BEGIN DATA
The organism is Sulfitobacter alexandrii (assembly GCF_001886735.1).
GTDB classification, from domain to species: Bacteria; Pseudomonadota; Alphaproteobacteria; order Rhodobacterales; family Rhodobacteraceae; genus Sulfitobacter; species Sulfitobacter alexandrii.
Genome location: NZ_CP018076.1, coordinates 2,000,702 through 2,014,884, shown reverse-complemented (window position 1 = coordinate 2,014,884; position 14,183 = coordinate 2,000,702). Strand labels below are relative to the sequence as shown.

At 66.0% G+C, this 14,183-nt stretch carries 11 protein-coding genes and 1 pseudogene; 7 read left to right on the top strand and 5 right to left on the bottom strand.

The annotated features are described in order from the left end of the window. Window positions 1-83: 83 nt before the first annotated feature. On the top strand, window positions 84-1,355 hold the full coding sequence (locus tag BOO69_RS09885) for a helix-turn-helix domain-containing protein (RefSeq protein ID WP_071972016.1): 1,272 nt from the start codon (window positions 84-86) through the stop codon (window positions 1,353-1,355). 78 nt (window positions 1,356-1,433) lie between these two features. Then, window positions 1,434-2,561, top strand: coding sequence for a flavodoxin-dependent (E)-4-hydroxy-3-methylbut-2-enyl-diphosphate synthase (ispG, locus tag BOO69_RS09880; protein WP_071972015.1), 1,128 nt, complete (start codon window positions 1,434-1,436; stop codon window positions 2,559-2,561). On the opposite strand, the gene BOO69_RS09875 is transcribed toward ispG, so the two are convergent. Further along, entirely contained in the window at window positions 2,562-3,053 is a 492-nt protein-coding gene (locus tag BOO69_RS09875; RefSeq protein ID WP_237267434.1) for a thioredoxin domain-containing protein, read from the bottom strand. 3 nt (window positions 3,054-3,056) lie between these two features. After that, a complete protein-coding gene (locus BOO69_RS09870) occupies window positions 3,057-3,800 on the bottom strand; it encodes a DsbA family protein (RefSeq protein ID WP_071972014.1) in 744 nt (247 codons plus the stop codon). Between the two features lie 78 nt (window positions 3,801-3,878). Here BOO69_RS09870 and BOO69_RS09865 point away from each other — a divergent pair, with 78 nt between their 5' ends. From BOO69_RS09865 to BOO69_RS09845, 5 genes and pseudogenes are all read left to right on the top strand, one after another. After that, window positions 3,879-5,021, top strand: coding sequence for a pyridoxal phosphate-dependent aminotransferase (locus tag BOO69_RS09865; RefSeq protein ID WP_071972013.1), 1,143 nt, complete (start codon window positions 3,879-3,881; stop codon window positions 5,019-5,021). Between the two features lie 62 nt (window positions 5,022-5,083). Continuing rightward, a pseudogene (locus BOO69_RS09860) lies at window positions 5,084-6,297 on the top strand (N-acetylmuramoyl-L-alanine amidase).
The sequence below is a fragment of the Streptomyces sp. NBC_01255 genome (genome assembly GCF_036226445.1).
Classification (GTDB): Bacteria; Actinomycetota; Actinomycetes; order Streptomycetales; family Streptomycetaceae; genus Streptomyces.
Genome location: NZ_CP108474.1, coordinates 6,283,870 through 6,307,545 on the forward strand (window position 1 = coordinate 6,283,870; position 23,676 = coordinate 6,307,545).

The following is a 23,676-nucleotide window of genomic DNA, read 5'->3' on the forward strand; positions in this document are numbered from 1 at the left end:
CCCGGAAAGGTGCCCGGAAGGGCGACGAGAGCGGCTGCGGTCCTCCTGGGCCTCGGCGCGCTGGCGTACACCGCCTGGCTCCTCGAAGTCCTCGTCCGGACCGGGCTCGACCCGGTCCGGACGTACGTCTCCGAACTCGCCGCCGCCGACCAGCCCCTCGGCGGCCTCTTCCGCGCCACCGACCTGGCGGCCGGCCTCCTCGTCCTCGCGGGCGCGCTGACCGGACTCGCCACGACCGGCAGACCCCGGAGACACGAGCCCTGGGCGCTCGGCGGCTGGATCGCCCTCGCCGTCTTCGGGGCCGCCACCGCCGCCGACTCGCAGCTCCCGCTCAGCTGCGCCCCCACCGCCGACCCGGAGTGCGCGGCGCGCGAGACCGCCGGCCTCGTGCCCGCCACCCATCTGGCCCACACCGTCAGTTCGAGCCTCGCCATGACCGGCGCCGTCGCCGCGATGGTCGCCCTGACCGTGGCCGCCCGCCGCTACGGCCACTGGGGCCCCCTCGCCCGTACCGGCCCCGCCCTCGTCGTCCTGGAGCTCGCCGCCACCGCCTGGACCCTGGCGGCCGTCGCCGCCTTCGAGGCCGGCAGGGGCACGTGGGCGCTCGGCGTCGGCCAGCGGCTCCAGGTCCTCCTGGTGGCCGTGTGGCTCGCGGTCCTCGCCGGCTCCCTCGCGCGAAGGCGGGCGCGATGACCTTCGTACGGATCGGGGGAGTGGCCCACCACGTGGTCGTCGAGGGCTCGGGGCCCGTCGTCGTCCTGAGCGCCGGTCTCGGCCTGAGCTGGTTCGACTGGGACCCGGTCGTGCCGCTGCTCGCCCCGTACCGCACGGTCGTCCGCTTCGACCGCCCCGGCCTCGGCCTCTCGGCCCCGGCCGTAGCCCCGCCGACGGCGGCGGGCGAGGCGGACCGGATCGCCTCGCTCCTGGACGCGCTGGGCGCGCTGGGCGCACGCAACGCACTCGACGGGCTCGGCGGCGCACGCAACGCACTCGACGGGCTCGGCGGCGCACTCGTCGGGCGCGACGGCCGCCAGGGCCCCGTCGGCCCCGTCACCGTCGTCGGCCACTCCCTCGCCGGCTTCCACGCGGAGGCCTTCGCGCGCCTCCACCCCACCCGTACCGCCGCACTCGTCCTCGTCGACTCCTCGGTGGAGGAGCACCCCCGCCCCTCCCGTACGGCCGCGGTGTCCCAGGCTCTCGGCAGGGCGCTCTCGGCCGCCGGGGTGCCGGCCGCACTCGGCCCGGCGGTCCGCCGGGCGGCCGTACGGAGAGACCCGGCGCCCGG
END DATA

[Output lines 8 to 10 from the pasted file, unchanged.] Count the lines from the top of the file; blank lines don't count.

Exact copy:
Genome location: NZ_CP108474.1, coordinates 6,283,870 through 6,307,545 on the forward strand (window position 1 = coordinate 6,283,870; position 23,676 = coordinate 6,307,545).

The following is a 23,676-nucleotide window of genomic DNA, read 5'->3' on the forward strand; positions in this document are numbered from 1 at the left end:
CCCGGAAAGGTGCCCGGAAGGGCGACGAGAGCGGCTGCGGTCCTCCTGGGCCTCGGCGCGCTGGCGTACACCGCCTGGCTCCTCGAAGTCCTCGTCCGGACCGGGCTCGACCCGGTCCGGACGTACGTCTCCGAACTCGCCGCCGCCGACCAGCCCCTCGGCGGCCTCTTCCGCGCCACCGACCTGGCGGCCGGCCTCCTCGTCCTCGCGGGCGCGCTGACCGGACTCGCCACGACCGGCAGACCCCGGAGACACGAGCCCTGGGCGCTCGGCGGCTGGATCGCCCTCGCCGTCTTCGGGGCCGCCACCGCCGCCGACTCGCAGCTCCCGCTCAGCTGCGCCCCCACCGCCGACCCGGAGTGCGCGGCGCGCGAGACCGCCGGCCTCGTGCCCGCCACCCATCTGGCCCACACCGTCAGTTCGAGCCTCGCCATGACCGGCGCCGTCGCCGCGATGGTCGCCCTGACCGTGGCCGCCCGCCGCTACGGCCACTGGGGCCCCCTCGCCCGTACCGGCCCCGCCCTCGTCGTCCTGGAGCTCGCCGCCACCGCCTGGACCCTGGCGGCCGTCGCCGCCTTCGAGGCCGGCAGGGGCACGTGGGCGCTCGGCGTCGGCCAGCGGCTCCAGGTCCTCCTGGTGGCCGTGTGGCTCGCGGTCCTCGCCGGCTCCCTCGCGCGAAGGCGGGCGCGATGACCTTCGTACGGATCGGGGGAGTGGCCCACCACGTGGTCGTCGAGGGCTCGGGGCCCGTCGTCGTCCTGAGCGCCGGTCTCGGCCTGAGCTGGTTCGACTGGGACCCGGTCGTGCCGCTGCTCGCCCCGTACCGCACGGTCGTCCGCTTCGACCGCCCCGGCCTCGGCCTCTCGGCCCCGGCCGTAGCCCCGCCGACGGCGGCGGGCGAGGCGGACCGGATCGCCTCGCTCCTGGACGCGCTGGGCGCGCTGGGCGCACGCAACGCACTCGACGGGCTCGGCGGCGCACGCAACGCACTCGACGGGCTCGGCGGCGCACTCGTCGGGCGCGACGGCCGCCAGGGCCCCGTCGGCCCCGTCACCGTCGTCGGCCACTCCCTCGCCGGCTTCCACGCGGAGGCCTTCGCGCGCCTCCACCCCACCCGTACCGCCGCACTCGTCCTCGTCGACTCCTCGGTGGAGGAGCACCCCCGCCCCTCCCGTACGGCCGCGGTGTCCCAGGCTCTCGGCAGGGCGCTCTCGGCCGCCGGGGTGCCGGCCGCACTCGGCCCGGCGGTCCGCCGGGCGGCCGTACGGAGAGACCCGGCGCCCGG